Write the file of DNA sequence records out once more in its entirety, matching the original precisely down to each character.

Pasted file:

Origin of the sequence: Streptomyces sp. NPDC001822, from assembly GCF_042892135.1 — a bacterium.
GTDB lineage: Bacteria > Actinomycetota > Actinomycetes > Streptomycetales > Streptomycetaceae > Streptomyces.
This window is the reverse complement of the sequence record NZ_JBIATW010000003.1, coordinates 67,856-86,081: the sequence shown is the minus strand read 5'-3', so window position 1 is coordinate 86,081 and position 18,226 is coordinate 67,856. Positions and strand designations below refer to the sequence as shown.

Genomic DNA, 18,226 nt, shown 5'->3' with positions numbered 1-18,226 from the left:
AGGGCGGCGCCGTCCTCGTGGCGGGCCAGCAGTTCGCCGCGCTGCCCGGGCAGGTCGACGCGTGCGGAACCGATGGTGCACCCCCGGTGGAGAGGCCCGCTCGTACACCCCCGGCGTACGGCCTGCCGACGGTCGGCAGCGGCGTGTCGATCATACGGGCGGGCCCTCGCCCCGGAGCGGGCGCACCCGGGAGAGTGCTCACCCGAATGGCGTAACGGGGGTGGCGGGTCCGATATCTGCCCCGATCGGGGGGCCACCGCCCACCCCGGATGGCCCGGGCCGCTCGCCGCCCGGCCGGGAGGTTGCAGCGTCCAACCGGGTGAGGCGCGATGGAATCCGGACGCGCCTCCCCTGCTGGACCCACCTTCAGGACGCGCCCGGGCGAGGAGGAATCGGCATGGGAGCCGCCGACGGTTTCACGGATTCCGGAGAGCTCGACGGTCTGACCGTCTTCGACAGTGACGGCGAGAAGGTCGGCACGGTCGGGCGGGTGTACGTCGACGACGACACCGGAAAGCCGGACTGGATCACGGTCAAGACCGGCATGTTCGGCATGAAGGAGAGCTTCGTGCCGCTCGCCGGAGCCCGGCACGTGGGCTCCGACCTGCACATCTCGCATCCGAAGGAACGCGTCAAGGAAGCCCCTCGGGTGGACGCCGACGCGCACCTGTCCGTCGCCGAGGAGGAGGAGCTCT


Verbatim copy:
Origin of the sequence: Streptomyces sp. NPDC001822, from assembly GCF_042892135.1 — a bacterium.
GTDB lineage: Bacteria > Actinomycetota > Actinomycetes > Streptomycetales > Streptomycetaceae > Streptomyces.
This window is the reverse complement of the sequence record NZ_JBIATW010000003.1, coordinates 67,856-86,081: the sequence shown is the minus strand read 5'-3', so window position 1 is coordinate 86,081 and position 18,226 is coordinate 67,856. Positions and strand designations below refer to the sequence as shown.

Genomic DNA, 18,226 nt, shown 5'->3' with positions numbered 1-18,226 from the left:
AGGGCGGCGCCGTCCTCGTGGCGGGCCAGCAGTTCGCCGCGCTGCCCGGGCAGGTCGACGCGTGCGGAACCGATGGTGCACCCCCGGTGGAGAGGCCCGCTCGTACACCCCCGGCGTACGGCCTGCCGACGGTCGGCAGCGGCGTGTCGATCATACGGGCGGGCCCTCGCCCCGGAGCGGGCGCACCCGGGAGAGTGCTCACCCGAATGGCGTAACGGGGGTGGCGGGTCCGATATCTGCCCCGATCGGGGGGCCACCGCCCACCCCGGATGGCCCGGGCCGCTCGCCGCCCGGCCGGGAGGTTGCAGCGTCCAACCGGGTGAGGCGCGATGGAATCCGGACGCGCCTCCCCTGCTGGACCCACCTTCAGGACGCGCCCGGGCGAGGAGGAATCGGCATGGGAGCCGCCGACGGTTTCACGGATTCCGGAGAGCTCGACGGTCTGACCGTCTTCGACAGTGACGGCGAGAAGGTCGGCACGGTCGGGCGGGTGTACGTCGACGACGACACCGGAAAGCCGGACTGGATCACGGTCAAGACCGGCATGTTCGGCATGAAGGAGAGCTTCGTGCCGCTCGCCGGAGCCCGGCACGTGGGCTCCGACCTGCACATCTCGCATCCGAAGGAACGCGTCAAGGAAGCCCCTCGGGTGGACGCCGACGCGCACCTGTCCGTCGCCGAGGAGGAGGAGCTCT